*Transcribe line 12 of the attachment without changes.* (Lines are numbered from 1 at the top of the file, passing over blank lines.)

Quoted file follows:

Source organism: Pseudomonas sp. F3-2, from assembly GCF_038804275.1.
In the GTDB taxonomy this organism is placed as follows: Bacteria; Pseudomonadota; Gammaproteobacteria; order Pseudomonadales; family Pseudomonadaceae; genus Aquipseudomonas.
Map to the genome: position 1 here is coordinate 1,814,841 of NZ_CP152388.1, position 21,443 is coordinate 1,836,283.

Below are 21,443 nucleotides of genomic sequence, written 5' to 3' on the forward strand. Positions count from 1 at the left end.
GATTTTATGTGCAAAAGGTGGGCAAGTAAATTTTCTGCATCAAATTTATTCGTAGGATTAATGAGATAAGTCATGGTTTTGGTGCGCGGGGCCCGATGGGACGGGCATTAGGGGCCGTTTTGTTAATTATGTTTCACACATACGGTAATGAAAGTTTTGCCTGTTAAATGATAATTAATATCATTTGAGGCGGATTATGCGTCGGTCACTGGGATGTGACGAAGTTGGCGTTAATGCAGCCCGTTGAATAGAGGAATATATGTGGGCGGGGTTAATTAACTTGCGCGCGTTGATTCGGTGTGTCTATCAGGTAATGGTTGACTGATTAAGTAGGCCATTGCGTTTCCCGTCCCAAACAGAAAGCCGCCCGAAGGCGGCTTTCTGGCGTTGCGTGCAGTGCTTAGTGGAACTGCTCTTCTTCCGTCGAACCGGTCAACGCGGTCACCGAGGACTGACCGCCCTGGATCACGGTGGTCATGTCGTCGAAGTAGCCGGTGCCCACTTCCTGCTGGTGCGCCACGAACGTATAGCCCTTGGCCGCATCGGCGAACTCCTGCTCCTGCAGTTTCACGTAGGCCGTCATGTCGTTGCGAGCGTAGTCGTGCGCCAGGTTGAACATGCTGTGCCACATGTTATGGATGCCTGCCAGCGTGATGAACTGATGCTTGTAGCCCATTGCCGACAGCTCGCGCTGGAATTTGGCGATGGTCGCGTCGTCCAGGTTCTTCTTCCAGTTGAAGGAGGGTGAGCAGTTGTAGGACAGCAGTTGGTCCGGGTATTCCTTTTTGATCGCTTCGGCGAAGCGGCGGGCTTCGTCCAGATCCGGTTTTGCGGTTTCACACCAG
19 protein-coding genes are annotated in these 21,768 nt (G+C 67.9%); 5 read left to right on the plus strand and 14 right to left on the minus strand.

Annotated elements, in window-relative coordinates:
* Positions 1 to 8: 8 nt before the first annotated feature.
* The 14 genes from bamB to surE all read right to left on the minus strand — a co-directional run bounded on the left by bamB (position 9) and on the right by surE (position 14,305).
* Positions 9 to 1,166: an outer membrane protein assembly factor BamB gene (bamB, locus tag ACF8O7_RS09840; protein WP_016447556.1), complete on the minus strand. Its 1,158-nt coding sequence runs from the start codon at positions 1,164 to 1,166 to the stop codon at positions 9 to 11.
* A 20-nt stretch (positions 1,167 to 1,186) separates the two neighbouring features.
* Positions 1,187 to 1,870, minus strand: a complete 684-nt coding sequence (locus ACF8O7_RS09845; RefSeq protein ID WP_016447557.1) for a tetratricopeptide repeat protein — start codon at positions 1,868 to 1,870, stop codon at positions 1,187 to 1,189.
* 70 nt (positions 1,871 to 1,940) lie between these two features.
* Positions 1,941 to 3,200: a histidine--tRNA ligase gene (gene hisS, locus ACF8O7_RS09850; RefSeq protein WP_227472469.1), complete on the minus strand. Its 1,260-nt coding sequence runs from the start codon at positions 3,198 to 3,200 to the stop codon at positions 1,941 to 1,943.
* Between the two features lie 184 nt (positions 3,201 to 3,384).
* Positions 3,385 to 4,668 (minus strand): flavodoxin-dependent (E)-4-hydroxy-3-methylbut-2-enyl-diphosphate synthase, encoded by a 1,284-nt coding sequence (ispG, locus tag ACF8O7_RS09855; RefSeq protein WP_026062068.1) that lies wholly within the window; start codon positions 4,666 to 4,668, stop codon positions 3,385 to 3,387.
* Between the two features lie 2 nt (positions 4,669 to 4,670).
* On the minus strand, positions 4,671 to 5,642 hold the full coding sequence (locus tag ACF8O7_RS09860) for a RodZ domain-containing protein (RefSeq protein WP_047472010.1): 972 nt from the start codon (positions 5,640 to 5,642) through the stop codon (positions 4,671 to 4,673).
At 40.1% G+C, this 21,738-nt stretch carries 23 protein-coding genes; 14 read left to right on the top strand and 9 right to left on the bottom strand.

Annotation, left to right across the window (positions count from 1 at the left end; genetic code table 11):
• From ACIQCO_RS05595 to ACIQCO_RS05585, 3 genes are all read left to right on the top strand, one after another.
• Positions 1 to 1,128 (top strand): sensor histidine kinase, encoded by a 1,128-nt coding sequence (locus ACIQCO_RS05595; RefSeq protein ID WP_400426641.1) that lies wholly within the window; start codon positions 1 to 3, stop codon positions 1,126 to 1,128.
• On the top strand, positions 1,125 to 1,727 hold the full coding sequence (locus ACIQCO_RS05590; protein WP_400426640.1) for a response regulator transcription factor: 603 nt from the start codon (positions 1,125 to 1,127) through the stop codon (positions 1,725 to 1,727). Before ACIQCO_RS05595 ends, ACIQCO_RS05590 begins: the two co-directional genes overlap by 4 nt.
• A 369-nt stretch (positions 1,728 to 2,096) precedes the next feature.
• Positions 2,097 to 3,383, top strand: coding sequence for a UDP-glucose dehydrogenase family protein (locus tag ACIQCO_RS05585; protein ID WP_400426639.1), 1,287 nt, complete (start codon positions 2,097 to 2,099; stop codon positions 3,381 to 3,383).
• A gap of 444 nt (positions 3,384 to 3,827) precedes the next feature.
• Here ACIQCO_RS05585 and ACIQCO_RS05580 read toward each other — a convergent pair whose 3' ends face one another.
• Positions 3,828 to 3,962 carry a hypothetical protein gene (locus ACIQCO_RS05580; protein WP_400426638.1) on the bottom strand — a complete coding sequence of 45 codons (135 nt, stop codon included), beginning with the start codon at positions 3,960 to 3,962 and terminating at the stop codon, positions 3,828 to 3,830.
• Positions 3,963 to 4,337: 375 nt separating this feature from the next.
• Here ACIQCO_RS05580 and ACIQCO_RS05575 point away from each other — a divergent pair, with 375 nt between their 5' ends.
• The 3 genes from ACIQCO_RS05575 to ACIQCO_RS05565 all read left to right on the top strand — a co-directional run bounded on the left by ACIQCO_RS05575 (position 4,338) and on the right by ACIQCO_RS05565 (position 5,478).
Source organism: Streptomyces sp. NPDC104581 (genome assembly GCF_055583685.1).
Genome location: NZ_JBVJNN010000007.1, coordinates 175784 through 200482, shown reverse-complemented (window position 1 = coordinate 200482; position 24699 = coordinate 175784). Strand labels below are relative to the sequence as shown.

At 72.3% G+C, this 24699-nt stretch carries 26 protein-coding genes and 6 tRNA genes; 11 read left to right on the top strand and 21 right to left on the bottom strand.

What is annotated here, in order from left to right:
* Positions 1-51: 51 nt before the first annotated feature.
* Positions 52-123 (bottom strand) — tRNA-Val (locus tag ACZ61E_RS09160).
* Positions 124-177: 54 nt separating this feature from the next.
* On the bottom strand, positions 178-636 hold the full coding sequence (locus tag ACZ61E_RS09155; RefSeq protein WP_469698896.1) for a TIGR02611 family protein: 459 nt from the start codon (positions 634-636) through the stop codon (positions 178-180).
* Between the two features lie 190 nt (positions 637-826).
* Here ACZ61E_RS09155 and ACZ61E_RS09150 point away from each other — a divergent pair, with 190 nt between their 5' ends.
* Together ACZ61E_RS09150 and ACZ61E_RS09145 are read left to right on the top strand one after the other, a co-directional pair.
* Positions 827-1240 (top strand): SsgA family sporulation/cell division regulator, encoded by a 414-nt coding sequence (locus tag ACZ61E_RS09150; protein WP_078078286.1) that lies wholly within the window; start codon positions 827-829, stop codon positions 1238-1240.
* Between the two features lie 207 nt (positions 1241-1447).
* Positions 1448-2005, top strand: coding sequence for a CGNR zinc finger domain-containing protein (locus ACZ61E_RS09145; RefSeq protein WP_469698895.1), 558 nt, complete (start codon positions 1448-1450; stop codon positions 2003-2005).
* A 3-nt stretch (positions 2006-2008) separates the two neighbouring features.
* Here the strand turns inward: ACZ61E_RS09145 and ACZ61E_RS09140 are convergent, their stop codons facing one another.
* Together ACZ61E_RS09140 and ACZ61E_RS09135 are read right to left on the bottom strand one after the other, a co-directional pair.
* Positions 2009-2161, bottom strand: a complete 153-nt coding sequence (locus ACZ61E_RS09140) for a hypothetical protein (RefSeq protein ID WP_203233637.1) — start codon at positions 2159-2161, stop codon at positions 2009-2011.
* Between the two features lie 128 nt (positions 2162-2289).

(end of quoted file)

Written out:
* Positions 1,187 to 1,870, minus strand: a complete 684-nt coding sequence (locus ACF8O7_RS09845; RefSeq protein ID WP_016447557.1) for a tetratricopeptide repeat protein — start codon at positions 1,868 to 1,870, stop codon at positions 1,187 to 1,189.